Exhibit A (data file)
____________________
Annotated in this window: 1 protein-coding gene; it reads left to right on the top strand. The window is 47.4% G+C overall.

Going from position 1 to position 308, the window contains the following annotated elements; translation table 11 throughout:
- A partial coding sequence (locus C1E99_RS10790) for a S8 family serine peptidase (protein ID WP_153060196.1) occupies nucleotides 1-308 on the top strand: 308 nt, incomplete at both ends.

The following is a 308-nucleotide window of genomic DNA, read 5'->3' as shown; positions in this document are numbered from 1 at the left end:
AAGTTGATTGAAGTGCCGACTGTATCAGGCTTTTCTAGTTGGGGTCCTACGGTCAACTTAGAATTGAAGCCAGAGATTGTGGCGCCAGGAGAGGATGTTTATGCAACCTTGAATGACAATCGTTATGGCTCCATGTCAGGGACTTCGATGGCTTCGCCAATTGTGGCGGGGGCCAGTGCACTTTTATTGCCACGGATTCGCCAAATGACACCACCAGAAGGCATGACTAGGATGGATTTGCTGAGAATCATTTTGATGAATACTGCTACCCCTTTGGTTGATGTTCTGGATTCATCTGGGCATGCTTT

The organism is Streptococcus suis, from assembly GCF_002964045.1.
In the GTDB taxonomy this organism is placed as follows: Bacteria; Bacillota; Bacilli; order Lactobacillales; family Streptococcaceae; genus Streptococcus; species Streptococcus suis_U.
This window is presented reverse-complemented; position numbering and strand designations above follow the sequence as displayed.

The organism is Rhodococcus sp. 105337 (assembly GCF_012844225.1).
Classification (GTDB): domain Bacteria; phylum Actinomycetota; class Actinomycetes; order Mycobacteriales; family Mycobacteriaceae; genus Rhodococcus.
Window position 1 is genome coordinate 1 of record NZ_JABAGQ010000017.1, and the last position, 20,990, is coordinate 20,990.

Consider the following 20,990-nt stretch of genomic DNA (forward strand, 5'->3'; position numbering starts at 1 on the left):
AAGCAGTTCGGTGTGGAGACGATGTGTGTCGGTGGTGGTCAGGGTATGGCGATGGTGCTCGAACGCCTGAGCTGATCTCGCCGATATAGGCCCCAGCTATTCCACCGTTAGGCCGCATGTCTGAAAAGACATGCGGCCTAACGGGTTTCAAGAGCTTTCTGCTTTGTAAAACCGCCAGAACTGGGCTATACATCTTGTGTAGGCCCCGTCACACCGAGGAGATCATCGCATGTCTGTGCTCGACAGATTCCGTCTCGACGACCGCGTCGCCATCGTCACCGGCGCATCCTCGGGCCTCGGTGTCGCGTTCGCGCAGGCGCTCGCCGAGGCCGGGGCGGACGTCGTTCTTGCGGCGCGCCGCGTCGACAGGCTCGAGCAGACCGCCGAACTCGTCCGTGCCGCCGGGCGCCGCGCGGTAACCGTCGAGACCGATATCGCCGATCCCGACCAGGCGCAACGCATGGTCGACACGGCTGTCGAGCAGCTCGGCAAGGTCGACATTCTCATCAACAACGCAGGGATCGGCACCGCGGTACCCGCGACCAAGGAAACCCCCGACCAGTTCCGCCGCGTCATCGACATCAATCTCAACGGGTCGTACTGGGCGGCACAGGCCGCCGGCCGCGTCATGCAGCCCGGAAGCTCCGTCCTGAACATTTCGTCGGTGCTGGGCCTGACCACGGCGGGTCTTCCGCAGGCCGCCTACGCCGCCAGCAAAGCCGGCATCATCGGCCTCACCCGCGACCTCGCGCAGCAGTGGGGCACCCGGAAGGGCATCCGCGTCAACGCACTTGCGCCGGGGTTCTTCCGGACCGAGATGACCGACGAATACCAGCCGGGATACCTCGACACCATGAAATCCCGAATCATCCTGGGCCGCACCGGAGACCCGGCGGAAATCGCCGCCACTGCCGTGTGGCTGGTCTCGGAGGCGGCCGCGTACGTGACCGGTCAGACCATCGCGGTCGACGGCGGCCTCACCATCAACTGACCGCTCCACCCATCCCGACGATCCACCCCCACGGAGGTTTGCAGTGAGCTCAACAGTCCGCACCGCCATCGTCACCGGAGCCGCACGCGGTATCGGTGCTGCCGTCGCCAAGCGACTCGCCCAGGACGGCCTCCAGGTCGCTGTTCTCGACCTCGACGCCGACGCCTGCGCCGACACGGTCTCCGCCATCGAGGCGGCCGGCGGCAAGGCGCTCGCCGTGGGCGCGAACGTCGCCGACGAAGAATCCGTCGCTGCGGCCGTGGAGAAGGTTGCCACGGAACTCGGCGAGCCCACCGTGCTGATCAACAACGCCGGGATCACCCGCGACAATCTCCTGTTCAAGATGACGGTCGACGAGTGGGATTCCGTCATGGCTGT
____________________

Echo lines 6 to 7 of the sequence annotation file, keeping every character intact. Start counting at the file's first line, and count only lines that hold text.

The organism is Streptococcus suis, from assembly GCF_002964045.1.
In the GTDB taxonomy this organism is placed as follows: Bacteria; Bacillota; Bacilli; order Lactobacillales; family Streptococcaceae; genus Streptococcus; species Streptococcus suis_U.